In recent years, immigration reform has become a partisan issue, with Democrats proposing more generous immigration policies, and Republicans wanting to tighten them.
Different versions of the DREAM Act would have provided a path to permanent residency and even citizenship for the children of immigrants who came to this country as minor, but who have completed high school here, but Republicans made it a point to defeat it.
In 2012 President Obama announced that his administration would grant a special immigration status to young people who fit the DREAM profile, deferring any deportation action against them for two years.
The Latino vote broke for Obama in the 2012 election.
Republicans held a "post-mortem" to see where they needed to improve their voter outreach efforts.
They needed to join Democrats behind immigration reform or they would lose the Latino vote for a generation or more.
The plan proved too much for the Tea Party group of the party and their efforts came to nothing.
Hillary Clinton won the Latino vote despite Donald Trump's opposition to immigration.
Hispanic turnout wasn't enough to cost Trump the election despite his opponent on the ballot.
Forty Hispanic representatives and four Hispanic senators were in the 116th Congress.
There are three Hispanic governors.
In 2004, President Bush appointed the first Hispanic attorney general, and in 2009, President Obama appointed the first Hispanic justice to the Supreme Court.
Some of the experiences of Hispanics are similar to those of Asian Americans, facing cultural prejudice as well as racism.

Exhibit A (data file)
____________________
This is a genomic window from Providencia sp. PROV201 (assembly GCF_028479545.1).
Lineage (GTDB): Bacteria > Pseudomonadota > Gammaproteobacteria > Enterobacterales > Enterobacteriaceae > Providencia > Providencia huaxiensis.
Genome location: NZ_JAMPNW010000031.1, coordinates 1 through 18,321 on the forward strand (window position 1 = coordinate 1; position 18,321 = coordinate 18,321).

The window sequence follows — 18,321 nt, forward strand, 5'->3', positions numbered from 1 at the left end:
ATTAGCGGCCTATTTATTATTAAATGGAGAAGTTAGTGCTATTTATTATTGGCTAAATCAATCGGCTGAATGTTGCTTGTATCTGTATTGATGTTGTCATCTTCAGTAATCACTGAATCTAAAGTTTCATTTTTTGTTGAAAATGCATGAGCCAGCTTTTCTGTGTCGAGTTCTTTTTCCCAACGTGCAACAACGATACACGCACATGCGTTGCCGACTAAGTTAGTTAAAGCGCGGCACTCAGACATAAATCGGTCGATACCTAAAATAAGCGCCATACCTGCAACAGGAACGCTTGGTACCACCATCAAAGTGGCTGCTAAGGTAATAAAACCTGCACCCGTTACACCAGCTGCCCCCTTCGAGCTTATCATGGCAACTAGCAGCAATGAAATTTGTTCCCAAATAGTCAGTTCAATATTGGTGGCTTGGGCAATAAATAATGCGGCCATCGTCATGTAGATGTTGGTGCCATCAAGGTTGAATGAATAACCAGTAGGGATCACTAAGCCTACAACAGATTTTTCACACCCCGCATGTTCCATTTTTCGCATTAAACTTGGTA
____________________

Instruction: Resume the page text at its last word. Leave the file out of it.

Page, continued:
The history of Asian American immigration, the events of World War II, and the educational and economic success of many Asian Americans make the Asian experience unique.
The Asian American population is not the same as Hispanics.
There are Americans with roots in China, Japan, Korea, the Philippines, India, Vietnam, Laos, and Cambodia.
By the time of their arrival in the United States, Asian Americans vary by country of origin.
The families of Chinese and Japanese Americans have lived here for over two centuries, arriving in the early 1800s with the waves of immigrants who came to work in the frontier West.
The Chinese Exclusion Act and the National Origin Act of 1925 were passed because of the resentment of white workers, who were being squeezed by the low pay the immigrants would accept.
The Chinese Exclusion Act was repealed in 1943 and Asian immigrants were treated the same as other nationalities.
The fastest-growing immigrant group in America is made up of Asians and Pacific Islanders from all over Asia.
Asian Americans live in every region of the United States.
In 2015, Asians comprised 56 percent of the population in Hawaii, and six million were living in California.
Increasing numbers of recent immigrants are found in the south.
Since arriving in the United States, Asians have faced discrimination.
The fact that they are identifiable by their appearance makes it difficult to integrate into the larger European American population.
While most immigrants dream of becoming citizens in their new country, and eventually gaining political influence through the right to vote, that option was not open to Asians.